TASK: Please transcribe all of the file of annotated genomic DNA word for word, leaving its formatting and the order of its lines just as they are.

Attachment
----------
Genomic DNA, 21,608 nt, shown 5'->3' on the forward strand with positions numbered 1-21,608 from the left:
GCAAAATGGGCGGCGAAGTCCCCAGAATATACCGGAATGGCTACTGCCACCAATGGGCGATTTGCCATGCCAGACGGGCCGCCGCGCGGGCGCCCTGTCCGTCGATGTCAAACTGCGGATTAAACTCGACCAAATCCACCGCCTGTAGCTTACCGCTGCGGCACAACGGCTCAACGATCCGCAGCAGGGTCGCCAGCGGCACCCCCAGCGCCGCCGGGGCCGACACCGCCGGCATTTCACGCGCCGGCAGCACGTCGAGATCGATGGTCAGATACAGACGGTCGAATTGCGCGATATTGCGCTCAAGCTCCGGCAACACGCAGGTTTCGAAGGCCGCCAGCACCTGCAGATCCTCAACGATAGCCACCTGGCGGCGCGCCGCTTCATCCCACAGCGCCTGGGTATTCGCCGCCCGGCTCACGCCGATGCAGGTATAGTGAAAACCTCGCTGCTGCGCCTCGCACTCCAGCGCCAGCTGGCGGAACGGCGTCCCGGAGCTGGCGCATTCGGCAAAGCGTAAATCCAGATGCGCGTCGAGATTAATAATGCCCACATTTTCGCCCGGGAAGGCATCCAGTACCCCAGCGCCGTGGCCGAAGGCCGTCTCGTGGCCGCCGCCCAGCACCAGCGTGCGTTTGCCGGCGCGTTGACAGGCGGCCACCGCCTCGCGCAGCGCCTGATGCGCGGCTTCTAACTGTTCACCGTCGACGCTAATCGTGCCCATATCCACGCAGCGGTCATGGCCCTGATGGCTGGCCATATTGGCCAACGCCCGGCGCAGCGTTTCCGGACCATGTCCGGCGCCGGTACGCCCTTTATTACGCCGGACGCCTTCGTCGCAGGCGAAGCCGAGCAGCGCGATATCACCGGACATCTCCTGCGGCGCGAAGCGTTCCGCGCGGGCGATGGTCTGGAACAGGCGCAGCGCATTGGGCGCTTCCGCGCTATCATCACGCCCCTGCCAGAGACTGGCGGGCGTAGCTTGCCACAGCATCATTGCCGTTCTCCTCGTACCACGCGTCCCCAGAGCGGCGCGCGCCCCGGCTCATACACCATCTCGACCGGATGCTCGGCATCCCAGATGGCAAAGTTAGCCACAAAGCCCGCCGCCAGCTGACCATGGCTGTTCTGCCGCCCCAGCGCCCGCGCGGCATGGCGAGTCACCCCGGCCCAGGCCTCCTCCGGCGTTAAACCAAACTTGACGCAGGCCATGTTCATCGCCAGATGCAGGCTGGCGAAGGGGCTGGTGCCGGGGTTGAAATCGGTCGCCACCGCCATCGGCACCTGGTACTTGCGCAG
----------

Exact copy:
Genomic DNA, 21,608 nt, shown 5'->3' on the forward strand with positions numbered 1-21,608 from the left:
GCAAAATGGGCGGCGAAGTCCCCAGAATATACCGGAATGGCTACTGCCACCAATGGGCGATTTGCCATGCCAGACGGGCCGCCGCGCGGGCGCCCTGTCCGTCGATGTCAAACTGCGGATTAAACTCGACCAAATCCACCGCCTGTAGCTTACCGCTGCGGCACAACGGCTCAACGATCCGCAGCAGGGTCGCCAGCGGCACCCCCAGCGCCGCCGGGGCCGACACCGCCGGCATTTCACGCGCCGGCAGCACGTCGAGATCGATGGTCAGATACAGACGGTCGAATTGCGCGATATTGCGCTCAAGCTCCGGCAACACGCAGGTTTCGAAGGCCGCCAGCACCTGCAGATCCTCAACGATAGCCACCTGGCGGCGCGCCGCTTCATCCCACAGCGCCTGGGTATTCGCCGCCCGGCTCACGCCGATGCAGGTATAGTGAAAACCTCGCTGCTGCGCCTCGCACTCCAGCGCCAGCTGGCGGAACGGCGTCCCGGAGCTGGCGCATTCGGCAAAGCGTAAATCCAGATGCGCGTCGAGATTAATAATGCCCACATTTTCGCCCGGGAAGGCATCCAGTACCCCAGCGCCGTGGCCGAAGGCCGTCTCGTGGCCGCCGCCCAGCACCAGCGTGCGTTTGCCGGCGCGTTGACAGGCGGCCACCGCCTCGCGCAGCGCCTGATGCGCGGCTTCTAACTGTTCACCGTCGACGCTAATCGTGCCCATATCCACGCAGCGGTCATGGCCCTGATGGCTGGCCATATTGGCCAACGCCCGGCGCAGCGTTTCCGGACCATGTCCGGCGCCGGTACGCCCTTTATTACGCCGGACGCCTTCGTCGCAGGCGAAGCCGAGCAGCGCGATATCACCGGACATCTCCTGCGGCGCGAAGCGTTCCGCGCGGGCGATGGTCTGGAACAGGCGCAGCGCATTGGGCGCTTCCGCGCTATCATCACGCCCCTGCCAGAGACTGGCGGGCGTAGCTTGCCACAGCATCATTGCCGTTCTCCTCGTACCACGCGTCCCCAGAGCGGCGCGCGCCCCGGCTCATACACCATCTCGACCGGATGCTCGGCATCCCAGATGGCAAAGTTAGCCACAAAGCCCGCCGCCAGCTGACCATGGCTGTTCTGCCGCCCCAGCGCCCGCGCGGCATGGCGAGTCACCCCGGCCCAGGCCTCCTCCGGCGTTAAACCAAACTTGACGCAGGCCATGTTCATCGCCAGATGCAGGCTGGCGAAGGGGCTGGTGCCGGGGTTGAAATCGGTCGCCACCGCCATCGGCACCTGGTACTTGCGCAG